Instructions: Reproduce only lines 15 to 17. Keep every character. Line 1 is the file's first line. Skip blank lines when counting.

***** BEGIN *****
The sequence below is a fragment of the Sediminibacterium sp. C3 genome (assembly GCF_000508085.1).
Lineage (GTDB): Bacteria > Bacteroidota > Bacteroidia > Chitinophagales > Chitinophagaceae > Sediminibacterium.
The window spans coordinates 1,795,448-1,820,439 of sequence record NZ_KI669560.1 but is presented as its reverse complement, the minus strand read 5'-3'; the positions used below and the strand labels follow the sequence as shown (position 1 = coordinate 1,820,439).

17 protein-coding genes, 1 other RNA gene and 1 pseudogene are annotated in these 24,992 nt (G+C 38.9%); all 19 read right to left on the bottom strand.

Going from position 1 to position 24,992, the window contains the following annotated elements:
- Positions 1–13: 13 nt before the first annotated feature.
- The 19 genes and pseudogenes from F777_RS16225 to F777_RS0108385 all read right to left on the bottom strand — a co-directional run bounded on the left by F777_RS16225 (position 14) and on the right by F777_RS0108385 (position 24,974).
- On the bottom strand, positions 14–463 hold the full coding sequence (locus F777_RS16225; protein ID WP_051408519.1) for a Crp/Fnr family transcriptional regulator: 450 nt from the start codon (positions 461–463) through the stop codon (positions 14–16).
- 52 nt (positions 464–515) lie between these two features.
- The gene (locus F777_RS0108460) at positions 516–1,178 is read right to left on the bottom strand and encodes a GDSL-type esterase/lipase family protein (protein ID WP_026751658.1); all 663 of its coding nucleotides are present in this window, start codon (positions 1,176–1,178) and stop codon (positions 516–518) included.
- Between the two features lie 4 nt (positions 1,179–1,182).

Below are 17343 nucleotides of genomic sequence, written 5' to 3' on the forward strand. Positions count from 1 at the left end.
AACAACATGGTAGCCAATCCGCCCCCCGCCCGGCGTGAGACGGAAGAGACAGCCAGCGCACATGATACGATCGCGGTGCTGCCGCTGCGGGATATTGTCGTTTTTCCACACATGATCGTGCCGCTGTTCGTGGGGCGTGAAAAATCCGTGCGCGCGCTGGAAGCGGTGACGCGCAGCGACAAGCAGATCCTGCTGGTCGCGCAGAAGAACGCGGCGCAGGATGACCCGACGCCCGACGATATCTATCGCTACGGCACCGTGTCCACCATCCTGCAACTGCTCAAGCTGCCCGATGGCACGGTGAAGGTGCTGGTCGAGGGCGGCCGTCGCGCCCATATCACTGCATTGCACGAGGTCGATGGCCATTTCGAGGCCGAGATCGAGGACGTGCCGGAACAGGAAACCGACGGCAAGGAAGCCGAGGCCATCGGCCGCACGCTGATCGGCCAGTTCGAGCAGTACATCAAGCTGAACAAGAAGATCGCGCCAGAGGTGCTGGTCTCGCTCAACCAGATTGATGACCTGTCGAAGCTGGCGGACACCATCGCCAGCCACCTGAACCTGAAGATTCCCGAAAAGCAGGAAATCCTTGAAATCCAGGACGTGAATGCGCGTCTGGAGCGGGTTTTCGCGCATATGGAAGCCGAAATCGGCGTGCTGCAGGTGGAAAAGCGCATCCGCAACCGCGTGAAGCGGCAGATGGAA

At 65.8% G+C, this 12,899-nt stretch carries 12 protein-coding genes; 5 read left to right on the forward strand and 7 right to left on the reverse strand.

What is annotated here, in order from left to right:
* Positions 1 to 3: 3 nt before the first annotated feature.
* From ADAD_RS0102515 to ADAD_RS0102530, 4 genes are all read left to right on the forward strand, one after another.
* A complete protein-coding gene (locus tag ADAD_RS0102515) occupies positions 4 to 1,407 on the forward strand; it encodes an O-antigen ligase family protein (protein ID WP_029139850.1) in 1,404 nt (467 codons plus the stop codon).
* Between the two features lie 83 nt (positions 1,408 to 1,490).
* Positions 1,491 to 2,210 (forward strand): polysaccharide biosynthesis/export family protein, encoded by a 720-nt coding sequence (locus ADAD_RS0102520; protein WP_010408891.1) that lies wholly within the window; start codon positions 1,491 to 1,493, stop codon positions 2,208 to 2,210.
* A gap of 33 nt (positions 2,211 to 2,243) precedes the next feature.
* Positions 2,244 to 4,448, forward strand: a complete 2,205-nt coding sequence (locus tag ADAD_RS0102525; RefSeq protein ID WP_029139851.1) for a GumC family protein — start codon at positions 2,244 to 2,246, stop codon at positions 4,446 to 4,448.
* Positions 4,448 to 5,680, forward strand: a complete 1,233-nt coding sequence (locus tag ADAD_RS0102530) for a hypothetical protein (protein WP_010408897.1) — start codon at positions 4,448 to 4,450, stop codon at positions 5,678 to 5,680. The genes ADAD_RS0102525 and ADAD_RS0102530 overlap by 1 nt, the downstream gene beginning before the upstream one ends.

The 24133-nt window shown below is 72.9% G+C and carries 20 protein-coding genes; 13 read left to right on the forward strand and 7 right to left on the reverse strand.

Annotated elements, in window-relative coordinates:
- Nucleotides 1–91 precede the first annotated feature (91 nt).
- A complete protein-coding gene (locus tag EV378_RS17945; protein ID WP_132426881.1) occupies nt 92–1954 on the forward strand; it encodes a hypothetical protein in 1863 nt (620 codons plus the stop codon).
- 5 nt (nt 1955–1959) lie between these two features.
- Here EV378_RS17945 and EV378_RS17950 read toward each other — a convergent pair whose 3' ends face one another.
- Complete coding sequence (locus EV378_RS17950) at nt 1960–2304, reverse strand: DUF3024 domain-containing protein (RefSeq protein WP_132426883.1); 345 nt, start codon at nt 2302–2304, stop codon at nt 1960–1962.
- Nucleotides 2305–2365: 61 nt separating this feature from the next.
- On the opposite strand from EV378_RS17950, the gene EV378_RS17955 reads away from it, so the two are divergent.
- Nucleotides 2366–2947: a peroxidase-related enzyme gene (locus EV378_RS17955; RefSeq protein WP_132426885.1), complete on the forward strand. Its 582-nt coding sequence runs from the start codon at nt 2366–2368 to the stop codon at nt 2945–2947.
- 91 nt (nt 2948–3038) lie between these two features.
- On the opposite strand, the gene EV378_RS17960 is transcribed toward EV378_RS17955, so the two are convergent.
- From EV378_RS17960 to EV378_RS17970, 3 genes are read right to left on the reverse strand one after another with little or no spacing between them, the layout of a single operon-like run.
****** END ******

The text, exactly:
What is annotated here, in order from left to right:
* Positions 1 to 3: 3 nt before the first annotated feature.
* From ADAD_RS0102515 to ADAD_RS0102530, 4 genes are all read left to right on the forward strand, one after another.